The neighborhood now called Corona was originally christened “West Flushing” in the mid 1800s, after a new Long Island Rail Road line opened between the then-farmland towns of Elmhurst and Flushing. In 1868 a real estate developer named Thomas Waite Howard suggested the neighborhood be renamed “Corona,” since it was the crown jewel of Queens County. While some theorized that he took the name from an emblem used by a local development company, corona fittingly means “crown” in Italian and Spanish, languages that later became common in the neighborhood.
Italians settled the neighborhood in the early twentieth century, but residents are now mostly more recent arrivals from Mexico, Ecuador, and the Dominican Republic. Early buildings from the neighborhood still stand, including intact Victorian houses and churches from the late 1800s, which now often share block space with multifamily brick houses, Latino grocery stores, meat markets, and flower shops.
It’s impossible to name every good restaurant in Corona, but you can find every kind: grab-and-go taco joints or family-style restaurants that invite hours-long sit-downs. In the warmer months, one can head over from the neighborhood’s spindly network of streets to enjoy Flushing Meadows-Corona Park, home to some of New York’s grandest museums and monuments.
People start lining up at this tiny spot as early as 7 a.m. The café sells the usual cheese, beef, and pork varieties, of course, but also spinach, broccoli, pineapple, and even Nutella. The treats are all fried to order. The irresistible smell fills the small room, the narrow outdoor patio, and the surrounding street corner. The owners could have expanded to a larger space, but have opted instead to preserve the cramped, boisterous feeling of a family kitchen. 56-27 Van Doren Street, empanadascafe.com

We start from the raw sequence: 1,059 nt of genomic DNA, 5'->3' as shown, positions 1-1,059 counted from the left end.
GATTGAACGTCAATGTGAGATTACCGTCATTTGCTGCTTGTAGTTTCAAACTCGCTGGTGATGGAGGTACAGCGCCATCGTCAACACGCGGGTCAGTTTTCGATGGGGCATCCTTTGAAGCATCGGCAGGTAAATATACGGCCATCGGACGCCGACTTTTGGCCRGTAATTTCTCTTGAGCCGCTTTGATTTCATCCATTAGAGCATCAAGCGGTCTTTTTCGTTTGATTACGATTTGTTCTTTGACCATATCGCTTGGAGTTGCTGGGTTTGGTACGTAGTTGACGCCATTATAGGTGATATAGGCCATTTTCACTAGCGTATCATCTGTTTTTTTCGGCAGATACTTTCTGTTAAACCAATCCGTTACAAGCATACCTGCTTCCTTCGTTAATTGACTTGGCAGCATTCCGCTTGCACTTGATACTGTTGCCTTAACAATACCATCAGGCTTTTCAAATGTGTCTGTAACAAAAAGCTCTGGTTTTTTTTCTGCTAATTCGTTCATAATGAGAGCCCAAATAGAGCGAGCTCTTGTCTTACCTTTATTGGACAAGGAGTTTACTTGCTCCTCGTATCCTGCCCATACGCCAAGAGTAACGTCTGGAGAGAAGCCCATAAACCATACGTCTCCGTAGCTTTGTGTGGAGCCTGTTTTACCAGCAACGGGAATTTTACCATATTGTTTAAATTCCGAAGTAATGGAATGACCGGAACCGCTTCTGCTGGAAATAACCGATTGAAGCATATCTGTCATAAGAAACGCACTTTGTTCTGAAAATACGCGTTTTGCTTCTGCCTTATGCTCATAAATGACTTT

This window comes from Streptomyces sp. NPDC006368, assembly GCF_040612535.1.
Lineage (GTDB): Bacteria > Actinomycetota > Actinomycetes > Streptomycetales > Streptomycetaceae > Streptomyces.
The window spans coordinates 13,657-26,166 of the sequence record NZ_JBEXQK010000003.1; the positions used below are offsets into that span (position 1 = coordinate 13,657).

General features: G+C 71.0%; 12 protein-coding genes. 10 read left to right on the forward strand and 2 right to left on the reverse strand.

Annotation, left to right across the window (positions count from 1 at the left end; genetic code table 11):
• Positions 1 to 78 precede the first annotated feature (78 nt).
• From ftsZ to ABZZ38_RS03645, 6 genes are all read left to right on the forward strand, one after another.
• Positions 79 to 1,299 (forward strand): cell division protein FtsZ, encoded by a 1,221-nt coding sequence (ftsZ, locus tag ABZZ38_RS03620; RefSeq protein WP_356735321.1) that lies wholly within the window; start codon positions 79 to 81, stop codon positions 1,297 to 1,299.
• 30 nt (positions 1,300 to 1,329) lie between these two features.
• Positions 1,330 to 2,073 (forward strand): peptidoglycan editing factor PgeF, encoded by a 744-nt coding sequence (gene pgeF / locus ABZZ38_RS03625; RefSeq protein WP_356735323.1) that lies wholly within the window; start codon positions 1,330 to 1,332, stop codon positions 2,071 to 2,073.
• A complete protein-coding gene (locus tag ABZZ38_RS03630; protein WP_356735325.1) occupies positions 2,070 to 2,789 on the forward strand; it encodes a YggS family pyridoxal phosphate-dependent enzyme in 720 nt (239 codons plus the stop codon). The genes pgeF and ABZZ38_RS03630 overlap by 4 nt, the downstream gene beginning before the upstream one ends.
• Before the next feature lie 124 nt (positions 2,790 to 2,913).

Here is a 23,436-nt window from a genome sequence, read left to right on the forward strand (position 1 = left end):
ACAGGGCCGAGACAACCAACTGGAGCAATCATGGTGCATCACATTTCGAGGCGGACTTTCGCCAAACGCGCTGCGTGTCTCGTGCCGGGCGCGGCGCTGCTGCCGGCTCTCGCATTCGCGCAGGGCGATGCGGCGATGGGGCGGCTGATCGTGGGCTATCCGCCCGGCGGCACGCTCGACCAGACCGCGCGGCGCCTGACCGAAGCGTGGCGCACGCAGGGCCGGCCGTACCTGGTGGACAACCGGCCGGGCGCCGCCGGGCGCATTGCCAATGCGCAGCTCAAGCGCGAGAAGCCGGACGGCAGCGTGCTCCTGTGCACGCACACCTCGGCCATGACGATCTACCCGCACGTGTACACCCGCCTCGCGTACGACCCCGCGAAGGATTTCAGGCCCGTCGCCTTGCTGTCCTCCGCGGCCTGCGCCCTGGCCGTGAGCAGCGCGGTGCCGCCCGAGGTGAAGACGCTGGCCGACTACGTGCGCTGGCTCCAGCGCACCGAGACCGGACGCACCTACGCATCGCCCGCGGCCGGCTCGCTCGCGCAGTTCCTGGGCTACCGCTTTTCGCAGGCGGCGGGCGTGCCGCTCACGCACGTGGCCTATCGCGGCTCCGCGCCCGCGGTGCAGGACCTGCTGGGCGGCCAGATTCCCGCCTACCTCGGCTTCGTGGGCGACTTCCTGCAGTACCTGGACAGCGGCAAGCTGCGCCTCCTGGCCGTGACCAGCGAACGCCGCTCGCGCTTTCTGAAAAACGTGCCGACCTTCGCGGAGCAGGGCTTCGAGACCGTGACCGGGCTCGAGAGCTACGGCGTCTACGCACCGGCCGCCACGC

The corn tortillas, soaked in lime and ground in-house via a process that takes more than half a day to complete, are the stars of this sit-down Mexican eatery. Tacos of all the usual varieties are served on double shells that are still hot to the touch and brown around the edges. For more creative types, the restaurant offers a build-your-own option where a stack of sizzling tortillas, a slew of ingredients, and a personal molcajete are delivered to your table. Even at half past noon, servers will offer you a margarita. But if you have things to do later (I did), the horchata is not bad either. 104-05 47th Avenue, tortillerianixtamal.com
This Italian ice joint — featured in Zagat, Hidden New York, The King of Queens, and countless Instagram posts — is the undisputed king of Corona attractions. It’s worth the hype: The Benfaremo family has had more than sixty years to fine-tune the (admittedly rather simple) formula behind these iced treats. The menu now includes varieties like rum raisin and cantaloupe (no acai, last we checked). The main event, however, is still the classic lemon — a blinding white scoop of joy that gets slammed down in front of you on a metal counter. The place is open all year, too, which will prove convenient as climate change continues to confuse winter with spring and vice versa. 52-02 108th Street, thelemonicekingofcorona.com
Presently home to the Iglesia Amanecer de la Esperanza congregation on National Street, the church is the oldest surviving building in the neighborhood. Endowed by money from landowner Charles Leverich, the structure was erected in 1870 to house the Union Evangelical Church. The church’s white clapboard facade and oblong stained glass panels above the main porch recall not just a different era, but a different society altogether. In a testament to how fully New York, and Corona, has changed, the church now shares a block with a Jehovah’s Witnesses temple and one of the neighborhood’s biggest mosques, Masjid al-Falah. 41-16 National Street, amanecerdequeens.org